Tomine’s view isn’t quite so pessimistic as all that, but this book (which began life as a mini-comic passed out to wedding guests) doesn’t shy away from the downside of the ol’ joining ritual. The book is actually quite funny, highlighting such issues as the uselessness of wedding DJs (PROTIP: you probably already have a wedding DJ. His name is “iPod”) and the necessity of inviting everyone you’re even slightly acquainted with or related to, even the ones who obviously can’t make it or don’t care. While more artistically low-key than anything in Optic Nerve (what, you expect Tomine to bust out A-material for free?), the simplistic style suits the gag-heavy slice-of-life material well, particularly when Tomine busts out the Charles Schulz pastiches.
Casanova: Avaritia, written by Matt Fraction, art by Gabriel Ba
Confession time: I have no real idea what is going on in this series. That’s not really a shameful revelation, as I’m not sure anyone other than Matt Fraction really understands Casanova. Still, just because I don’t understand this comic doesn’t mean I don’t think it’s awesome. I didn’t understand Batman: Odyssey, after all. Difference is, while I fell into the trap of liking Odyssey ironically, I think Casanova is genuinely good. It’s way better than some other surreal, hard-to-follow comics I read this year I could name *COUGH*youngliars*COUGH*. Fraction’s stand-in puts it best: “I’m in it for laughs! For LAAAAFFFS!!!” Much as I like Fraction as a writer (remember, this is the guy who saved Iron Man we’re talking about here), Ba’s art is the true selling point; this is a series you feel more than read, and this certainly feels like a multi-omnicidal universe-hopping spy-thriller. Ba has the rare luck of being one of those artists who’s never worked on anything short of a great book, but his art elevates anything he touches even further–good as it is, would The Umbrella Academy have been anywhere near so acclaimed had Ba not been involved? Avaritia is the concluding volume of the series, and while I’m sad there’s no more Casanova coming, it still provides a satisfying conclusion to the series, at least insofar as a series I don’t understand can have a satisfying conclusion. I’d love to see Fraction get away from the work-for-hire stuff for a bit and put out more original stuff like this. And hey, if he can bring along this awesome an artist for the ride again, that’s just a bonus, right?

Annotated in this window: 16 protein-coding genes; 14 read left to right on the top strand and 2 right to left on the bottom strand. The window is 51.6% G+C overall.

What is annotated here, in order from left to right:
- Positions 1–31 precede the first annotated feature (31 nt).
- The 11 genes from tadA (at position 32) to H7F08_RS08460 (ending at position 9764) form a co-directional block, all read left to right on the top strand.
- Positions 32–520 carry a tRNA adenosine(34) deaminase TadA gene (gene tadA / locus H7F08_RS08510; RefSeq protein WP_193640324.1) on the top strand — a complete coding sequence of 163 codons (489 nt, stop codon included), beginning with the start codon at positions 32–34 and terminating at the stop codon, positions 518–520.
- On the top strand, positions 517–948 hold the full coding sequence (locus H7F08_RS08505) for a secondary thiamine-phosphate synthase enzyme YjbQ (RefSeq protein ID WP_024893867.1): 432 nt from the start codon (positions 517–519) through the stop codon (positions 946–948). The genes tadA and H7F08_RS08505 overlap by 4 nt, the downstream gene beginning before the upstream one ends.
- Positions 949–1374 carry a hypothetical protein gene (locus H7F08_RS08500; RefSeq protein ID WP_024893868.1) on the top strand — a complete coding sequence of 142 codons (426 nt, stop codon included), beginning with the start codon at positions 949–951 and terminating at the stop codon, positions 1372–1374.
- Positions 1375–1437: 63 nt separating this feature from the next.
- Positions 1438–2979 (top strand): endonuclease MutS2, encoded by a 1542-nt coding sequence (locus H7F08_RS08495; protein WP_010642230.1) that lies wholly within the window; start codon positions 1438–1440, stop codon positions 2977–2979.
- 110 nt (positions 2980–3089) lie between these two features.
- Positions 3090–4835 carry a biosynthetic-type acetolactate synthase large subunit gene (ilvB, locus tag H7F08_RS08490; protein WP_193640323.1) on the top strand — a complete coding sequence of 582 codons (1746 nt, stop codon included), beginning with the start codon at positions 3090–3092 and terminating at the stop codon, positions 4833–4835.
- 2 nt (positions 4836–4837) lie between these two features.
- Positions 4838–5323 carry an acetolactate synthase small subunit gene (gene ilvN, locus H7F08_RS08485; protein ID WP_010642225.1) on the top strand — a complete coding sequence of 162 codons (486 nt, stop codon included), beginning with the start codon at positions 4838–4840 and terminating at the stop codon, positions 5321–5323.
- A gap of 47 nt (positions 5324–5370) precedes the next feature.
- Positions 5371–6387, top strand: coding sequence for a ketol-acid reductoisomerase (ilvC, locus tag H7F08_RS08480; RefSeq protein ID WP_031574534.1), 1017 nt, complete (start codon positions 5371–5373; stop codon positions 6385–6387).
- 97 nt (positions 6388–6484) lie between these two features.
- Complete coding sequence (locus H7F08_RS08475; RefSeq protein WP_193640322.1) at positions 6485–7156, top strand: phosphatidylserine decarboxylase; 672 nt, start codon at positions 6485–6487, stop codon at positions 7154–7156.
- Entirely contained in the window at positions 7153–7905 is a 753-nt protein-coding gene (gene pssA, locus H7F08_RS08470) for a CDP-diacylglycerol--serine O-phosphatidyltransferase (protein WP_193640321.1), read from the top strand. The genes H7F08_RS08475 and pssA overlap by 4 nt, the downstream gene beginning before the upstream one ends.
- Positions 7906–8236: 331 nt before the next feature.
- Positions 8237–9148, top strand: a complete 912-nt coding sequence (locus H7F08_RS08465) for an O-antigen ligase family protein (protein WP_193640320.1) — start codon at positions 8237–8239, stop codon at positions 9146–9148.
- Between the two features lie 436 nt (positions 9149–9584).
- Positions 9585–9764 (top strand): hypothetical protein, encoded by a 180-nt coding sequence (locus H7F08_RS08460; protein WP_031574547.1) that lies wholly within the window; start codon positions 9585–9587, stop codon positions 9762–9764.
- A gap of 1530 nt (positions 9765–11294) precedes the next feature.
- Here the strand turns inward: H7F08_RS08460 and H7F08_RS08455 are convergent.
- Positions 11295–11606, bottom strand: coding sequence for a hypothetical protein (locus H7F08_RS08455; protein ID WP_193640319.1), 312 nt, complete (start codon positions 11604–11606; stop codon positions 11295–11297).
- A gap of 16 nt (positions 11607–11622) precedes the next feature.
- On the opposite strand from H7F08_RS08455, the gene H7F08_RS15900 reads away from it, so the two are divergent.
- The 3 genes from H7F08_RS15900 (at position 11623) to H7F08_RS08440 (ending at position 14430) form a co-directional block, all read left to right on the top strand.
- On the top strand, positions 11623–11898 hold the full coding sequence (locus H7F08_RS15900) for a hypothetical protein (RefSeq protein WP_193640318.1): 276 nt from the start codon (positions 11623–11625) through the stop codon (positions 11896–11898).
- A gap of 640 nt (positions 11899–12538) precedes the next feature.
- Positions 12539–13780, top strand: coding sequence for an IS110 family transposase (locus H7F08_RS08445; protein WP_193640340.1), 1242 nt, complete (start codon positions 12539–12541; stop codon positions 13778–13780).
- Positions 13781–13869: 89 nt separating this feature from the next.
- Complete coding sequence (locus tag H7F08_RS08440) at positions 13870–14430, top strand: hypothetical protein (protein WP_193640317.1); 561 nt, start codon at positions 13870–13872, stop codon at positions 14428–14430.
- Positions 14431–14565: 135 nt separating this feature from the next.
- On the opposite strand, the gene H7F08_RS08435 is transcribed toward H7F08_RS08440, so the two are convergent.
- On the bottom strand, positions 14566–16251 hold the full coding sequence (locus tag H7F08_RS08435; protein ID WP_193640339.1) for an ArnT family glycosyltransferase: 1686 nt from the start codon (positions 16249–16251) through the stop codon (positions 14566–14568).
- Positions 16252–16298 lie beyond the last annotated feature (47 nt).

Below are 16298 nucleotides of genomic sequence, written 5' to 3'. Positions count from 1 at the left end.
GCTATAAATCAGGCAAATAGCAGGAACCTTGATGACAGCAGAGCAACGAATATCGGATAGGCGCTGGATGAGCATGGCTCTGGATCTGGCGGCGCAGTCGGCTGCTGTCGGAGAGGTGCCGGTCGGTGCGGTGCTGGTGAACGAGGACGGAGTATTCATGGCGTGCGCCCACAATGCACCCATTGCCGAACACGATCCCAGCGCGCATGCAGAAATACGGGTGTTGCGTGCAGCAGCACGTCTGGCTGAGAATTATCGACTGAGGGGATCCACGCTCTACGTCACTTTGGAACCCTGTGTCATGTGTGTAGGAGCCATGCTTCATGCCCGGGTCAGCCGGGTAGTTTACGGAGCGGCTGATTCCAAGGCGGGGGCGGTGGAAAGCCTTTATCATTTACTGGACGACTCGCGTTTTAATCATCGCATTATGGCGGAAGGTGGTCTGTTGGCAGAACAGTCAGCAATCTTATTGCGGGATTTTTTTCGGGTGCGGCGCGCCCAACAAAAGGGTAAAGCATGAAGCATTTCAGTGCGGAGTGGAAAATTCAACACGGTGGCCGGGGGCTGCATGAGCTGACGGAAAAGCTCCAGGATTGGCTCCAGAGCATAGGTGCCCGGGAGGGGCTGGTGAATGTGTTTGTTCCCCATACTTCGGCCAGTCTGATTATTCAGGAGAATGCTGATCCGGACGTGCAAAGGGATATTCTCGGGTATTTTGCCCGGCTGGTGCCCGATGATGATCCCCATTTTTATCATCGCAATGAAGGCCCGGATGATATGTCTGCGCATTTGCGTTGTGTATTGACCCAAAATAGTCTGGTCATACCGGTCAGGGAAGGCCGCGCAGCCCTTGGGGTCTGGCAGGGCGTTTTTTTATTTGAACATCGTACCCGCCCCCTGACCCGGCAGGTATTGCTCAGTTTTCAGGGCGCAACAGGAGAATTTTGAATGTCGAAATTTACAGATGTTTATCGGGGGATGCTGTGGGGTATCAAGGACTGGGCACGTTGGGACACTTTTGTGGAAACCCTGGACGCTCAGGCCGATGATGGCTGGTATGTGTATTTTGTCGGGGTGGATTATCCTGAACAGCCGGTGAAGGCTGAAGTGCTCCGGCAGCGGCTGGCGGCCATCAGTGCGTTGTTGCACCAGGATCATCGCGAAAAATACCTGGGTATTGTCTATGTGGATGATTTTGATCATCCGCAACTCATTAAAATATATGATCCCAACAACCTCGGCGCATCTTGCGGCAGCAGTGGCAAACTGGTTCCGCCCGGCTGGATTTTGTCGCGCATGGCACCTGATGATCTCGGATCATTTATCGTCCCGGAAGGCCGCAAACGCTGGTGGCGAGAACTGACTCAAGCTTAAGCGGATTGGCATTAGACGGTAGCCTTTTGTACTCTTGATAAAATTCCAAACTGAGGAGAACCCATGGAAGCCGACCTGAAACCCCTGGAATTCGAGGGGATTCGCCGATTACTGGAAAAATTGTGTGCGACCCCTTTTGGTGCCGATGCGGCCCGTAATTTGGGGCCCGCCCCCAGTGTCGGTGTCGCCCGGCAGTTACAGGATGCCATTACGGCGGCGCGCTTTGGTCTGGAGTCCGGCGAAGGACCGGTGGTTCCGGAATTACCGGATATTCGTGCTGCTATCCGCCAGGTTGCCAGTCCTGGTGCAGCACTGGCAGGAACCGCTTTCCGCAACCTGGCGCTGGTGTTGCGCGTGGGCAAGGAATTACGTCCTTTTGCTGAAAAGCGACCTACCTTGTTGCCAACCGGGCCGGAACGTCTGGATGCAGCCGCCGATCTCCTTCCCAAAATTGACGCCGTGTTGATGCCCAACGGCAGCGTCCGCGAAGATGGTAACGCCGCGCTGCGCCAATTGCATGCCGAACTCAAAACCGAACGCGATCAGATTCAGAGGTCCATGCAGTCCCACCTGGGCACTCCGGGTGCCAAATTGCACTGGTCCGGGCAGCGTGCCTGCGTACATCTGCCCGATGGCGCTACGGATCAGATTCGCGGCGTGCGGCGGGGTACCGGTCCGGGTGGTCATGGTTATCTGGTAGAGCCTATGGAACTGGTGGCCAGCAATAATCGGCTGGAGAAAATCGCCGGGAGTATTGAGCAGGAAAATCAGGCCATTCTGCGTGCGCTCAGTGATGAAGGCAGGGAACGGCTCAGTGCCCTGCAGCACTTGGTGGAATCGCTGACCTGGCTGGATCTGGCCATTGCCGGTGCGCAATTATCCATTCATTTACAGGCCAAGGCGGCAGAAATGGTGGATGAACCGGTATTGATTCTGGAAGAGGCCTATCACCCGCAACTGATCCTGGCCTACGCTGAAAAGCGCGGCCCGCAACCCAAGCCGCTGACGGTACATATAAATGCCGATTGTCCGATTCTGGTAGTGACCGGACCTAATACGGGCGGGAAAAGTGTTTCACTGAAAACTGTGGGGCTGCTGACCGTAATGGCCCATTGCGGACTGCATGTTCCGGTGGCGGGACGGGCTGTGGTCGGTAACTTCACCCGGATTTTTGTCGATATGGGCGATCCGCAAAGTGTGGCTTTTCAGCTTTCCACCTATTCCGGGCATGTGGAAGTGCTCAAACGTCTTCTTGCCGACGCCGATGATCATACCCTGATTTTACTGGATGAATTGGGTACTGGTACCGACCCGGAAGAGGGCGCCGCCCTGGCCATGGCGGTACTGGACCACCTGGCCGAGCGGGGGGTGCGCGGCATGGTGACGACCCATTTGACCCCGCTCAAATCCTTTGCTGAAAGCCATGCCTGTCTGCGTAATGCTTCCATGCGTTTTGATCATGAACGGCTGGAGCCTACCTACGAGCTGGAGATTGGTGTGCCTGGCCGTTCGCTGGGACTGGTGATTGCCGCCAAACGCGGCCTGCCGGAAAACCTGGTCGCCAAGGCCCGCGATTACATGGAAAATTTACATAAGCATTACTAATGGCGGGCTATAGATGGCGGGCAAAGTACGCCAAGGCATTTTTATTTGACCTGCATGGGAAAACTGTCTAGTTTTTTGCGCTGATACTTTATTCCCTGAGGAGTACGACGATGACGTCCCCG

Hellboy: The Chained Coffin And Others, by Mike Mignola
As I end this week, it is my great honor and pleasure to review this volume, mostly because my copy of it happens to be autographed. No back-scratching here; I simply regard it as an honor. This book includes some of my favorite Hellboy stories, the titular tale among them, as well as “The Corpse”, which is funny and heartwarming in equal measure. Both stories also lay the groundwork for much of the carnage that followed, which may or may not have been intentional, though it still feels organic. Certainly you just knew that fight with Baba Yaga would have repercussions later on. Also, this volume introduces Roger the homunculus, who would basically go on to be the Martian Manhunter of B.P.R.D., up until his untimely, tragic, and (unlike in J’onn’s case) final death. Nothing wrong with that; even more not-wrong when you consider that his debut (as a character at least, his first appearance being in Wake The Devil) gives us the opportunity to see Hellboy fight a giant monster. Hellboy is almost always good (with, er, a certain exception I won’t rehash here), but this volume established it as truly great.